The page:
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Experimental Design Structures

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Answer Questions About Experimental Design

1. Explain the difference between multiple independent variables and multiple levels of independent variables. Which is better?
2. What is blocking and how does it reduce "noise"? What is a disadvantage of blocking?
3. What is a factor? How can the use of factors benefit a design?
4. Explain main effects and interaction effects.
5. How does a covariate reduce noise?
6. Describe and explain three trade-offs present in experiments.

References: At least five (5) resources. In addition to these specified resources, other appropriate scholarly resources, including older articles, may be included.

Length: 4-5 pages

Use current APA standards.

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1
Multiple independent variables are those variables that are changed or controlled in an experiment to test the effects on the dependent variable(s).
Normally, in an experiment with a control treatment, there are two levels. These are experimental and control levels. The independent variable can have several levels. For example, an experiment can compare the attitudes of students in five different grades (1). Then the independent variable (each grade) would have 5 levels. In an experiment normally one or two independent variables are tested in an experiment. Having many independent variables makes it difficult to ascertain the influence of each upon the final results.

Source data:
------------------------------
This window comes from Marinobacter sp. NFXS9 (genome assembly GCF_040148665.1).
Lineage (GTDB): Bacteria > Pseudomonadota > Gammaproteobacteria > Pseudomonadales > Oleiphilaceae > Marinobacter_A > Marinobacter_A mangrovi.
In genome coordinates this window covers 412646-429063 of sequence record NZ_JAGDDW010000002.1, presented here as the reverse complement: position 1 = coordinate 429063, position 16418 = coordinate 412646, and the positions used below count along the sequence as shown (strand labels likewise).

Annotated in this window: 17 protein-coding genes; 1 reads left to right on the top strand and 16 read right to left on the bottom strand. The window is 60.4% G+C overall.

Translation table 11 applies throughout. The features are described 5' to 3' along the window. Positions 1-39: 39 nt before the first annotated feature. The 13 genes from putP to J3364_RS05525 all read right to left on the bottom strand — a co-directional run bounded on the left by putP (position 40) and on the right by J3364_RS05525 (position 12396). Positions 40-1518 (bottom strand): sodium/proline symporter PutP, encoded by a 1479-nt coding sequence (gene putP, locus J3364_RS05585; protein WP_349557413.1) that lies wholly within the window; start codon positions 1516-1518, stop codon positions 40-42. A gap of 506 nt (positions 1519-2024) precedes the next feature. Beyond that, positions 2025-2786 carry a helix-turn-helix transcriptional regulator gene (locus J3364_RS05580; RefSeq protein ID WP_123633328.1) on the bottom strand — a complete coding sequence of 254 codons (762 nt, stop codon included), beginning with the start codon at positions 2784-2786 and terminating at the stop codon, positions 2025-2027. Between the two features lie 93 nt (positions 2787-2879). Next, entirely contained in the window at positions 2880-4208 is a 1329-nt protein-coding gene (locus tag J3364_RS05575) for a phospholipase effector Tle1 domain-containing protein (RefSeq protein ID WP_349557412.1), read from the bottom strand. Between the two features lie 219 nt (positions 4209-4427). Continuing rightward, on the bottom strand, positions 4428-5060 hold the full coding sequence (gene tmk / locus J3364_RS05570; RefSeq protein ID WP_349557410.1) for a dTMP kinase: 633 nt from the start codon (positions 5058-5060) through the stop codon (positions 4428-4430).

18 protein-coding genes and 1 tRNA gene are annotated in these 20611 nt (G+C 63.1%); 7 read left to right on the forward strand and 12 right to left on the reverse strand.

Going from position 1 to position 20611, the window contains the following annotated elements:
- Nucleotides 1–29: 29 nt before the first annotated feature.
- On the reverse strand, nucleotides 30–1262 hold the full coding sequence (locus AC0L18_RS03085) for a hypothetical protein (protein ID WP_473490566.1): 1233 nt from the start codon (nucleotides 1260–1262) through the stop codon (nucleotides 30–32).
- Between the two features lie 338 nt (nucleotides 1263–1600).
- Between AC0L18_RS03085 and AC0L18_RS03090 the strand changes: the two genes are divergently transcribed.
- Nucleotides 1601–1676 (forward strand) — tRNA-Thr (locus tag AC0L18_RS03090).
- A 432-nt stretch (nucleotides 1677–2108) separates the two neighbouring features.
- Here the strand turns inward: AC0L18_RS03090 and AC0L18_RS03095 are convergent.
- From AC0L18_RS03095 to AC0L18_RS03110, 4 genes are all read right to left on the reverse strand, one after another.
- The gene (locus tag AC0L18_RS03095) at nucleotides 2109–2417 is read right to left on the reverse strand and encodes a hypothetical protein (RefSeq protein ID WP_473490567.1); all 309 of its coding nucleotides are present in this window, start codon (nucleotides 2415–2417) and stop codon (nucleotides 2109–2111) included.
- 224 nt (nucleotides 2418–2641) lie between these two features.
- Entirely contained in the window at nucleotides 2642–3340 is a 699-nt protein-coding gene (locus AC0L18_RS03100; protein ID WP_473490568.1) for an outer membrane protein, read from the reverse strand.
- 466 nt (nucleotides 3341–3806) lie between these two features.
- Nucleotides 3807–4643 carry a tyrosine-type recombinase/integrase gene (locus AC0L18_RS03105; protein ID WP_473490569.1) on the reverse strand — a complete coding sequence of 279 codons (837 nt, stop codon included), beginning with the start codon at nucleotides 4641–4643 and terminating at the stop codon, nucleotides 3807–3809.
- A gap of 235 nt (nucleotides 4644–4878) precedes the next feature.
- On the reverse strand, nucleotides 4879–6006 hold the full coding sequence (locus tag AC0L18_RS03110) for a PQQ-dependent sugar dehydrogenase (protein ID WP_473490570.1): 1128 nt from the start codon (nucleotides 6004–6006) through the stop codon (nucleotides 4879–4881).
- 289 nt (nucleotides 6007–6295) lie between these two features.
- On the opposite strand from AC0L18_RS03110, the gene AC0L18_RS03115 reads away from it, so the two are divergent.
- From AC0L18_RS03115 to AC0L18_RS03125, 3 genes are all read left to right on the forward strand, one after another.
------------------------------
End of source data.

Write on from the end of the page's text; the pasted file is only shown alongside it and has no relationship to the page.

It is better to have multiple levels of a single independent variable. Having several independent variables makes it difficult to determine the influence of each on the final results. It is useful to have one independent variable and several dependent variables because manipulating the independent can influence many things. These are influences are captured by the dependent variables. The rationale for having more than one independent variable in an experiment is that it allows the researcher to answer more research questions. Also, including more than one independent variables also allows the researcher to answer questions about whether the effect of one independent variable depends on the level of the other independent variables.

2
Blocking, means arranging similar units in groups that are similar to one another. There is a need to eliminate the influence of extraneous factors. This is done by blocking. Blocking helps control variation among experimental units from sources that are not of interest to the researcher (2). In other words blocking helps control noise. Blocking reduces noise by ...

Solution Summary

The response provides you a structured explanation of experimental design . It also gives you the relevant references.

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